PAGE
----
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Key Concepts:

Terms in this set (136)

Both performances occurred as part of religious festivals (rituals) in honor of deities
Theatrical performances in both cultures occurred occasionally ( either seasonally or annually)
Performers used masks, costumes, and assorted props to embellish their performances
Free admission was applied for all the performances
In both cultures, the audience members were free to come and go
Dance, music, and singing were part of theatrical performances in both cultures
Chorus played an important role in Greek tragedy, the chorus of female singers existed in Egyptian rituals.
Greek tragedies and Egyptian rituals were performed in narrative tradition, they both included some action such as mock battles and rituals in their performances.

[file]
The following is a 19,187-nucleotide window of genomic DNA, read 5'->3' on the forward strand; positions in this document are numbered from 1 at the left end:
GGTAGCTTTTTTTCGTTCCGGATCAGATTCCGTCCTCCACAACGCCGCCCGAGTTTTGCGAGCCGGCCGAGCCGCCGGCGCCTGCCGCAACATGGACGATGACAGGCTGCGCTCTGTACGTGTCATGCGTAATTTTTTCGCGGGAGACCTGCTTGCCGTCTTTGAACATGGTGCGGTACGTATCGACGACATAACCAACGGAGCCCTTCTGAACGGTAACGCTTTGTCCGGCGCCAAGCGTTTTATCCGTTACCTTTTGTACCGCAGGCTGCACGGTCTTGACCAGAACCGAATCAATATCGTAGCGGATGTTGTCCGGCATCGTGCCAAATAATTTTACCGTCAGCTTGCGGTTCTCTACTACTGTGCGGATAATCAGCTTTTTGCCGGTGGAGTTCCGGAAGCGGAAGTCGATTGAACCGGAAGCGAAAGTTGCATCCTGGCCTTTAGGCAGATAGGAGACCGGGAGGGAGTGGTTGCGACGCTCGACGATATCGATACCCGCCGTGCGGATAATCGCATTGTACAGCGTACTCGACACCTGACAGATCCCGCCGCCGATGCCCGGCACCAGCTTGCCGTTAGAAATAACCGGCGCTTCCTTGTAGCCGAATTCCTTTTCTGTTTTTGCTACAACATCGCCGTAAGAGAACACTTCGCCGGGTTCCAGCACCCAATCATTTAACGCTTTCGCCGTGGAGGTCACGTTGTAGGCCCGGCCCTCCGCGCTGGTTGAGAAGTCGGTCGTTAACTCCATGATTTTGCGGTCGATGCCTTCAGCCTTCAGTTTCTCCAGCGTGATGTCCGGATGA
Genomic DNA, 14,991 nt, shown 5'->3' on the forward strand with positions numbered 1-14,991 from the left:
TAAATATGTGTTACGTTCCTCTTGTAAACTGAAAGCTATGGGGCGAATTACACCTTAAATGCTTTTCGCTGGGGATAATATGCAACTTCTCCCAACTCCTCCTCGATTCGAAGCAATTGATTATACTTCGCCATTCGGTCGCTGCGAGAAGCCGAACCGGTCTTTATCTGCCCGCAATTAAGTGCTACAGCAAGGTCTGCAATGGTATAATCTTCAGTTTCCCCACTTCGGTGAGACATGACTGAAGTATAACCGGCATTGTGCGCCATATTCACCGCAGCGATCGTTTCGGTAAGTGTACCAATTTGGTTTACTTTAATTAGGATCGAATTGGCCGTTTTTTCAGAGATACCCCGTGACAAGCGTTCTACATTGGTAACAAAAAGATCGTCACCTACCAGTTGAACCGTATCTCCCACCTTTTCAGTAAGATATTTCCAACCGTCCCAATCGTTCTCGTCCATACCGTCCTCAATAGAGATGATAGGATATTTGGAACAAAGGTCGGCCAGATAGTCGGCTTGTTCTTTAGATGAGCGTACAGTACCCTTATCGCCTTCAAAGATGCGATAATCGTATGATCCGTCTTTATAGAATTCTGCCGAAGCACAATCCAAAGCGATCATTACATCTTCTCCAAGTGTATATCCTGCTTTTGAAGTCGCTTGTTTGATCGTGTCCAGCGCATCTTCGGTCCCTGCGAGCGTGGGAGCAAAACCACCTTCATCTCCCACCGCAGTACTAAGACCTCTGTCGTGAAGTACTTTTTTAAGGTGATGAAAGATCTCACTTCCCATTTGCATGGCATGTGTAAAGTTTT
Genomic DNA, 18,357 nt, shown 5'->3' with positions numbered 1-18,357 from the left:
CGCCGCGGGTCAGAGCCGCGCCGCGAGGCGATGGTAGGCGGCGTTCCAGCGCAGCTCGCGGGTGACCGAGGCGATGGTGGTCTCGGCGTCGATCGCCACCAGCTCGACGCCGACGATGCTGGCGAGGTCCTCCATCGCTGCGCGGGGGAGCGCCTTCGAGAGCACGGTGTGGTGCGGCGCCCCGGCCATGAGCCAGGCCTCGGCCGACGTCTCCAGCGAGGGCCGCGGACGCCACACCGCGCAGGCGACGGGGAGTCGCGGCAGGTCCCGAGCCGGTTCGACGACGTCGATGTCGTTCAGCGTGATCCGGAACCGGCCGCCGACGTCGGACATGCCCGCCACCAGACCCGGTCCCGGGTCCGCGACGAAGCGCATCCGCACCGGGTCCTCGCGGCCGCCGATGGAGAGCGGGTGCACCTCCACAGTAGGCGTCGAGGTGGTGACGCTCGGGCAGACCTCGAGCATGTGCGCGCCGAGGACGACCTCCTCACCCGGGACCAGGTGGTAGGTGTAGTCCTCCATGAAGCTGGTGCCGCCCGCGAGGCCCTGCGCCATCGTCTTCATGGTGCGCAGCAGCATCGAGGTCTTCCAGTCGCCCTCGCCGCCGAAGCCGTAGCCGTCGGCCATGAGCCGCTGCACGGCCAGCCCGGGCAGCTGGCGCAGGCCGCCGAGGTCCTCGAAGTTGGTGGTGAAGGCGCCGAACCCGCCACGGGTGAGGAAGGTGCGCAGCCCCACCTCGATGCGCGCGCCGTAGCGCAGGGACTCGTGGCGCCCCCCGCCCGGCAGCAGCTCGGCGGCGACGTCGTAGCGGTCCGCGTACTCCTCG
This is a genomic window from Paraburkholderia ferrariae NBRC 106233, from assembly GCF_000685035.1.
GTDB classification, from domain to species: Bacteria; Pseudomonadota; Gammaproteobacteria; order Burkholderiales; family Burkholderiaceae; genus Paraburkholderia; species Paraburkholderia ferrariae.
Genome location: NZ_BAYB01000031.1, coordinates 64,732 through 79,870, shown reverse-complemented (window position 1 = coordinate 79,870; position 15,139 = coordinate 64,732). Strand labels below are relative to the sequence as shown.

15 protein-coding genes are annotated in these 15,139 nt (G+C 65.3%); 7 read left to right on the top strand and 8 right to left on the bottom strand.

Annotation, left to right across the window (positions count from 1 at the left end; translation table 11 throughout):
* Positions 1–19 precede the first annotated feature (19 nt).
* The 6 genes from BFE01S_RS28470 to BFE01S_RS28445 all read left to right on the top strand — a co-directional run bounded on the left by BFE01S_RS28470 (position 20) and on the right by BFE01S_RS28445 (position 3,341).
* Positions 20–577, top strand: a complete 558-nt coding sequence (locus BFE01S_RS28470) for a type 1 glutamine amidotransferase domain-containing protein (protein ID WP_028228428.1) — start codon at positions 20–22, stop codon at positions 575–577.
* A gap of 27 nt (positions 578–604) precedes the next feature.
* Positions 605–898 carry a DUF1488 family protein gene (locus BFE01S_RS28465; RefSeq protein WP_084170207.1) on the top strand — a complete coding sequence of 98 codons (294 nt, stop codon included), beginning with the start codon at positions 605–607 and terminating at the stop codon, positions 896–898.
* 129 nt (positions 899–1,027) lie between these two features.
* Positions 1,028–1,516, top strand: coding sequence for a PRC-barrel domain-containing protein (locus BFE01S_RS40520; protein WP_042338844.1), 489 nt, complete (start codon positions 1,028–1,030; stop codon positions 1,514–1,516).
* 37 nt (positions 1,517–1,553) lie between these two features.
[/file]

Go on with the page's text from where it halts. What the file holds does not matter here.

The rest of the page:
Greek theatre festivals included tragedies and comedies while Egyptians only performed mythological stories
The characters of Greek plays were gods, semi-gods, mortal elites, and ordinary people such as messengers, foreseers, and town people; while Egyptian play-rituals exclusively presented gods and semi-gods.
Priestess performers and dancers took major roles in Egyptian rituals while in Greece, only men performed on stage.
Greeks did not allow women or slaves to attend their Dionysian festivals; these groups were permitted to watch comedies at the time of Lenia festivals. Egyptian citizens, including slaves, women, and children could watch the ritual processions.
Egyptians used their temples and valleys to perform their rituals while Greeks had theaters specifically designed for the purpose of performances.
Greeks performed new plays each year; playwrights competed against one another. Egyptian priests used stories based on mythology and religion, thus there was no competition among Egyptians for artistic innovations.